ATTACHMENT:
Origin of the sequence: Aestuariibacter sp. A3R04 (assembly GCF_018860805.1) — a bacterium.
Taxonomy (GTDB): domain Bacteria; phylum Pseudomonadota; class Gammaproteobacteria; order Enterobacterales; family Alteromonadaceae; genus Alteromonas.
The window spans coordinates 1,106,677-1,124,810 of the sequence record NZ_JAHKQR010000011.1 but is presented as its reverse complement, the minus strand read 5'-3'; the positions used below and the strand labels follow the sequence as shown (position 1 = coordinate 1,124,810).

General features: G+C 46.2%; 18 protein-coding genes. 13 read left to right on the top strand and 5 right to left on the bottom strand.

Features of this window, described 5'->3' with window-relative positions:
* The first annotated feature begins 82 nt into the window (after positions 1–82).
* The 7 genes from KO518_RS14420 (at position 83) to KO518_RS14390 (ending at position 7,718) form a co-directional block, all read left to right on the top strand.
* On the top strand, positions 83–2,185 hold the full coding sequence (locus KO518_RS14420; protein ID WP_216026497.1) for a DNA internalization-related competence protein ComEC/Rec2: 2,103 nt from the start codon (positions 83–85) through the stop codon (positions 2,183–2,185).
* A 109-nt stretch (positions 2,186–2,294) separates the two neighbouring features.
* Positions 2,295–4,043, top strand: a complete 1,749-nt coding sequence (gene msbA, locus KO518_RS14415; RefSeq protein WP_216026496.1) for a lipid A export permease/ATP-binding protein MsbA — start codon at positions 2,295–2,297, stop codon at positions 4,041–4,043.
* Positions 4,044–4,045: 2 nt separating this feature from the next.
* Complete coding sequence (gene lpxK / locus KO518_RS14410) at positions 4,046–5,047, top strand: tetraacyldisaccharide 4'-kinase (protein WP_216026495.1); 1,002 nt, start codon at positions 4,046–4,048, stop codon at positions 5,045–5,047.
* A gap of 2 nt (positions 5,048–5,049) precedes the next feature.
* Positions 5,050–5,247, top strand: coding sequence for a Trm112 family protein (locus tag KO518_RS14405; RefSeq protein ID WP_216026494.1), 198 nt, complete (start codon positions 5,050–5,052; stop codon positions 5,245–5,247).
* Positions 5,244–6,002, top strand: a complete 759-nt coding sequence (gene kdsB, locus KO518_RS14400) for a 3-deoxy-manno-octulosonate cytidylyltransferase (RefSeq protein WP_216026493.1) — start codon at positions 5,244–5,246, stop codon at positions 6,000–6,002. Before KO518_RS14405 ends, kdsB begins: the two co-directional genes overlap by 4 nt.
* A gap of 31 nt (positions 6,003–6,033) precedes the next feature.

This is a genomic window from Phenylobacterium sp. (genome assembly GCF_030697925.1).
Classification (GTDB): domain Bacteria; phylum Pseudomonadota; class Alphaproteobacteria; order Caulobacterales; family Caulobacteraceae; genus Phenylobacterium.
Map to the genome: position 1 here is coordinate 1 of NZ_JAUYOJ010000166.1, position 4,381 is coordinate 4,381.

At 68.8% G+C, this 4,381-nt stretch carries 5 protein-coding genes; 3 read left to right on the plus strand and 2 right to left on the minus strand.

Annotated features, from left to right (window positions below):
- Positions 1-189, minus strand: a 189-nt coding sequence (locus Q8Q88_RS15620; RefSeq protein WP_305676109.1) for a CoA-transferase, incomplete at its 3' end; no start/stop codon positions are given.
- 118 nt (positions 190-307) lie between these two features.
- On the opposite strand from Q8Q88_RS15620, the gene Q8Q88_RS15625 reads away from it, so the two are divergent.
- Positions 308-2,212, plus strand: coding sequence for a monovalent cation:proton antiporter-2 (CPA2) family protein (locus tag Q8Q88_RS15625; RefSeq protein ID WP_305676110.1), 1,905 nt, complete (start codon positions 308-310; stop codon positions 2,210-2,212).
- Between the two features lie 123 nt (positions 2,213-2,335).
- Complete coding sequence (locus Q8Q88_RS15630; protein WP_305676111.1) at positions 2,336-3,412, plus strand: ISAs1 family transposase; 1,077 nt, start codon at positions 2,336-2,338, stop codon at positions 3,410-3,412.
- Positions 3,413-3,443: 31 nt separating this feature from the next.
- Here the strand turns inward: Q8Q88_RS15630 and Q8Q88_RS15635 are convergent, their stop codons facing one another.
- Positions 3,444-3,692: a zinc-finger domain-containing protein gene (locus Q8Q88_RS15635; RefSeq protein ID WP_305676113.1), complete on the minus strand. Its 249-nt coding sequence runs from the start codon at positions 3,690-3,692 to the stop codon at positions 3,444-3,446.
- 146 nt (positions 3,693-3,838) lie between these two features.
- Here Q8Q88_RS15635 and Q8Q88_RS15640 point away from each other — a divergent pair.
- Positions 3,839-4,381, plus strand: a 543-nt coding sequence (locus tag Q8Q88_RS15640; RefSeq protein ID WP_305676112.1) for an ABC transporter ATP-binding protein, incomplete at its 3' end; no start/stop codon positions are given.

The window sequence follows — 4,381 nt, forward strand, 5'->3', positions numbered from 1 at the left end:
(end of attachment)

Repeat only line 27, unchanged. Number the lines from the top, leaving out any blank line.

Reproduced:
- Complete coding sequence (locus Q8Q88_RS15630; protein WP_305676111.1) at positions 2,336-3,412, plus strand: ISAs1 family transposase; 1,077 nt, start codon at positions 2,336-2,338, stop codon at positions 3,410-3,412.